Docker Details - dumb-init

If you don’t control the “init” process of docker then you are doing it wrong. But don’t worry there is an easy fix. Before I explain the solution, I should explain the issue. Almost every process you run in Linux will likely run at least 1 child process. And Linux expects that every parent will properly care for its children by propagating kernel signals like SIGTERM, and by cleaning up child zombie processes. If all else fails the Linux init process will do that on behalf of Linux and all is happy.

However, programmers generally don’t know the requirements of dealing with child processes, and linux clean up after itself so unless you already know what to do testing won’t show issues. The issue comes because Docker doesn’t provide an init process for the container, so your child processes will not get signals, zombies will be created, and eventually things will terminate uncleanly.

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Managing base Docker Images

Docker is a great way to package your code such that you can be sure it will run on any machine that has docker installed. However, maintaining your docker containers and publishing them to docker hub can be a bit of a challenge. The following are two ways I do it.

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Packer OVA

Recently I have started using Packer to build AMI images. It works like a champ, but then I tried to make VMWare images and it produced machine images, not machine exports. This makes the exports nearly useless. However, with a little post-processing magic this can be fixed.

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Git Flow Simple

Gitflow is a great workflow to ensure you maintain constant ever increasing version numbers with enough room to fix mistakes. The downside is the slowness of deploying new features. GitFlowSimple is a simplified version which can be expanded to standard GitFlow when needed, but is less effort when deploying new features.

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Story Points Done Wrong

  • “How many hours per Point?”
  • “How many days is a 3 point story?”
  • “Why can’t we just use hours?”

Ever said or heard something like that? If so…

To be honest Story Points are probably the trickiest part of Scrum largely because everyone “wants” them to be something that they are not. But once you understand them they are far more useful and accurate then any other form of estimation (that I have seen).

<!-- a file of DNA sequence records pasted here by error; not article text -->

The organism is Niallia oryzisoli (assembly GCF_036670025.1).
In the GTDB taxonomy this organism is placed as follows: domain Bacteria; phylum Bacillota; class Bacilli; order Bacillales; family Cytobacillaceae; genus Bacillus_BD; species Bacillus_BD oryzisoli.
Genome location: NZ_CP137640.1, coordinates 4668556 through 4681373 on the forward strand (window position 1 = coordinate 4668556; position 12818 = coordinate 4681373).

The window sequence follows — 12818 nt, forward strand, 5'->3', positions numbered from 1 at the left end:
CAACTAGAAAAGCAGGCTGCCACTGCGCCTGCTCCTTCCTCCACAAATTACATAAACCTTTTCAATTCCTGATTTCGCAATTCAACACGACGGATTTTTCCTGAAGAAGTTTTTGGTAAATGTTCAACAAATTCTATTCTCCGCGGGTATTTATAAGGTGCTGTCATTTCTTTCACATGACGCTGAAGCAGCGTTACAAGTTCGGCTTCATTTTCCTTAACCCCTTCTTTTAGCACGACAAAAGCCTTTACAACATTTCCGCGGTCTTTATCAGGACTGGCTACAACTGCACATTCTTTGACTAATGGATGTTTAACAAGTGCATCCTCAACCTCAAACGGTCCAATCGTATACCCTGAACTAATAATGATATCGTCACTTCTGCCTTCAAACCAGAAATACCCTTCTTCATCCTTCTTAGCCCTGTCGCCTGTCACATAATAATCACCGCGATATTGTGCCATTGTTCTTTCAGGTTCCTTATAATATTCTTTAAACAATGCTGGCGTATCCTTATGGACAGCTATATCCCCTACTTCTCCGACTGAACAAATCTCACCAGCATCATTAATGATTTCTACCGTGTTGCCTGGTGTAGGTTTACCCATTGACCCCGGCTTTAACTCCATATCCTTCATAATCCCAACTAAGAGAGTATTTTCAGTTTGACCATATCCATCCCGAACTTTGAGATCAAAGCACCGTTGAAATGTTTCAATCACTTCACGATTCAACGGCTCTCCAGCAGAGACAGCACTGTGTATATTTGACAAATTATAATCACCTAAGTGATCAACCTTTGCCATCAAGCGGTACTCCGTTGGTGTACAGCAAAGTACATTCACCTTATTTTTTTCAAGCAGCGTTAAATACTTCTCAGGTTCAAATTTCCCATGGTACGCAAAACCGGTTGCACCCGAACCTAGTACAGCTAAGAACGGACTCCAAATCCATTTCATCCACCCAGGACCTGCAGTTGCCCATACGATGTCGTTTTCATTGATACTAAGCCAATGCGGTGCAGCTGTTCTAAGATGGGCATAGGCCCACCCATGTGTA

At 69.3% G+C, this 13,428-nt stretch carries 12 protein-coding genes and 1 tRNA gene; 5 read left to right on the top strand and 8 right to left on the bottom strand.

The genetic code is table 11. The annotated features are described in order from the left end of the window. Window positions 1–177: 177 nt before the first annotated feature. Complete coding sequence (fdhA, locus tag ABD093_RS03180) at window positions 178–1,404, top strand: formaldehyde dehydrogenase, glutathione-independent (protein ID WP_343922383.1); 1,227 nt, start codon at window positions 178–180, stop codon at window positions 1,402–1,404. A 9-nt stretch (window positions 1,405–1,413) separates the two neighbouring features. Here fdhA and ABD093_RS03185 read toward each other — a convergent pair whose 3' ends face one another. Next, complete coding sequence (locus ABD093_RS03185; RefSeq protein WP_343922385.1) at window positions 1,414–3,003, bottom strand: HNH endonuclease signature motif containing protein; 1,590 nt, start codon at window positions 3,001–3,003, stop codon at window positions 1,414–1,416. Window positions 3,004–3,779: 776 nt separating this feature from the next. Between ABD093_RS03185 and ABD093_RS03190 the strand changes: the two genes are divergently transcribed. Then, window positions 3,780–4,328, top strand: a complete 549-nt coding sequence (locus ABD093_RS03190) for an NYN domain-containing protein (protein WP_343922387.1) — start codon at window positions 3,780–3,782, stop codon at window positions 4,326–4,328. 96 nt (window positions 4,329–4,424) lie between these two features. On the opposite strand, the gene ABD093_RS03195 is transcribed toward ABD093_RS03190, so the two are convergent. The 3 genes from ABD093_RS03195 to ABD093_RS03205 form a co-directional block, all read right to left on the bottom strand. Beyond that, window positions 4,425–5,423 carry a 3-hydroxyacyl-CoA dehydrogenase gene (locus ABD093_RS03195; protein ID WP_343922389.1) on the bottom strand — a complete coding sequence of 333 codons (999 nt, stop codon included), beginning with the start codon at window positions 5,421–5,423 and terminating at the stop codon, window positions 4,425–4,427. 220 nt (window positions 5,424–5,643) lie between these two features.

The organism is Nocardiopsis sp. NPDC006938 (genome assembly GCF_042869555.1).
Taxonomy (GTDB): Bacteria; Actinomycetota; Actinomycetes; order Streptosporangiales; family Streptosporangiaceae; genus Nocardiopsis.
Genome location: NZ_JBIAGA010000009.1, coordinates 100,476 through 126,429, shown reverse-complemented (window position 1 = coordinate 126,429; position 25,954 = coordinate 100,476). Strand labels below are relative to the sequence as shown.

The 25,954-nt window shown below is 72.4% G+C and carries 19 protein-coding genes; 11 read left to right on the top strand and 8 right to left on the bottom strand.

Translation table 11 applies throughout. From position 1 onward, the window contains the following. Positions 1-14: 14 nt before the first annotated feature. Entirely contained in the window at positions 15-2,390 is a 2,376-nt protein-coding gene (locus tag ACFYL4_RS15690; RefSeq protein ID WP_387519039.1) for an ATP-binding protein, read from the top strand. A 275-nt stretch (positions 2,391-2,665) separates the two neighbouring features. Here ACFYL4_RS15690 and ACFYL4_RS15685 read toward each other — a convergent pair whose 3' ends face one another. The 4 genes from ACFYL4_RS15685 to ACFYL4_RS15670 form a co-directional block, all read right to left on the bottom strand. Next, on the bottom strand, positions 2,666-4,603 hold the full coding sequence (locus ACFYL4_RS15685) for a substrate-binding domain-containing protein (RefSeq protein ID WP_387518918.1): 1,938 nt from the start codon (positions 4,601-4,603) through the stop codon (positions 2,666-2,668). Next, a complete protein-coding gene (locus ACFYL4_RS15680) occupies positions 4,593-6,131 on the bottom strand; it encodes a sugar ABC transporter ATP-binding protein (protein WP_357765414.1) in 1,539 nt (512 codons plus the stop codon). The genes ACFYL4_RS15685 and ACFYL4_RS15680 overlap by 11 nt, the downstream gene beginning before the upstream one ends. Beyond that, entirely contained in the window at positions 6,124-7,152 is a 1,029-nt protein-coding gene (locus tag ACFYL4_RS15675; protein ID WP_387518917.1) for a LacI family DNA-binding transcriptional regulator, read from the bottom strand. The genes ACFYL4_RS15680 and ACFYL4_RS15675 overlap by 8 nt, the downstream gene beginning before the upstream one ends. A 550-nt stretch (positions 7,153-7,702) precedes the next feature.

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Forcing Factor

A forcing factor is any factor that forces you to make a choice. They are often thought of as bad because when you are forced to make a choice that choice is not likely going to be a good one.

“Check” in the game of chess is one such negative forcing factor. Global climate change is another. However, they can be used for good if you take control of them.

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Hugo Blog Deployment

Hugo does a great job of separating out configuration, content, themes, and local overrides. Each getting their own file or directory. But it provides no deployment scripts.

For comparison, Octopress/Jekyll leaves it as an exercise for the developer to separate configuration, content, themes, and local overrides, but it provides a deployment script.

Using GitHub pages and a little bit of git wizardry and the deployment process is pretty easy.

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New Hugo Blog

For those of you actually monitoring my site you will have noticed that I have not updated the site in quite some time. The reason is that I was unable to get OctoPress (my previous blog generator) to work on my upgraded computer.

I have switched to Hugo as my blog software and plan to start migrating the pages from the old blog. Please bear with me, and sorry if it screws up your RSS feeds.

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Emacs Full-screen

On a Mac the short cut to put a window into full-screen mode is ctrl + cmd + f. Unfortunately this does not work directly for emacs. Here I will explain how I made it work.

Note: This is only applicable to windowed versions of Emacs!

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